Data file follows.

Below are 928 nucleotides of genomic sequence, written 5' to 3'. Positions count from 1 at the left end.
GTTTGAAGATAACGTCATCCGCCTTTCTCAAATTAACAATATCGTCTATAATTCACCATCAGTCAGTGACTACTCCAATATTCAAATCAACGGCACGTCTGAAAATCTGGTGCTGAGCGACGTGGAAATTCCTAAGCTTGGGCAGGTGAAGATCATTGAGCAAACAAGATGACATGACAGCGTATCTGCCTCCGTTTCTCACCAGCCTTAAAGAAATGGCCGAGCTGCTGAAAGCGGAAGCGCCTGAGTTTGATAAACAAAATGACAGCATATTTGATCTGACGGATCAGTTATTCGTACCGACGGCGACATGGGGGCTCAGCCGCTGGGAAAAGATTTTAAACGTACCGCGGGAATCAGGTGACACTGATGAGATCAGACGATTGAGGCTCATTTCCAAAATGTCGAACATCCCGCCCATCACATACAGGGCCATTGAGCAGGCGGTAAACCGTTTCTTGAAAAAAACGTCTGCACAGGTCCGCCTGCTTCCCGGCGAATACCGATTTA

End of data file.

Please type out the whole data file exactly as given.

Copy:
Below are 928 nucleotides of genomic sequence, written 5' to 3'. Positions count from 1 at the left end.
GTTTGAAGATAACGTCATCCGCCTTTCTCAAATTAACAATATCGTCTATAATTCACCATCAGTCAGTGACTACTCCAATATTCAAATCAACGGCACGTCTGAAAATCTGGTGCTGAGCGACGTGGAAATTCCTAAGCTTGGGCAGGTGAAGATCATTGAGCAAACAAGATGACATGACAGCGTATCTGCCTCCGTTTCTCACCAGCCTTAAAGAAATGGCCGAGCTGCTGAAAGCGGAAGCGCCTGAGTTTGATAAACAAAATGACAGCATATTTGATCTGACGGATCAGTTATTCGTACCGACGGCGACATGGGGGCTCAGCCGCTGGGAAAAGATTTTAAACGTACCGCGGGAATCAGGTGACACTGATGAGATCAGACGATTGAGGCTCATTTCCAAAATGTCGAACATCCCGCCCATCACATACAGGGCCATTGAGCAGGCGGTAAACCGTTTCTTGAAAAAAACGTCTGCACAGGTCCGCCTGCTTCCCGGCGAATACCGATTTA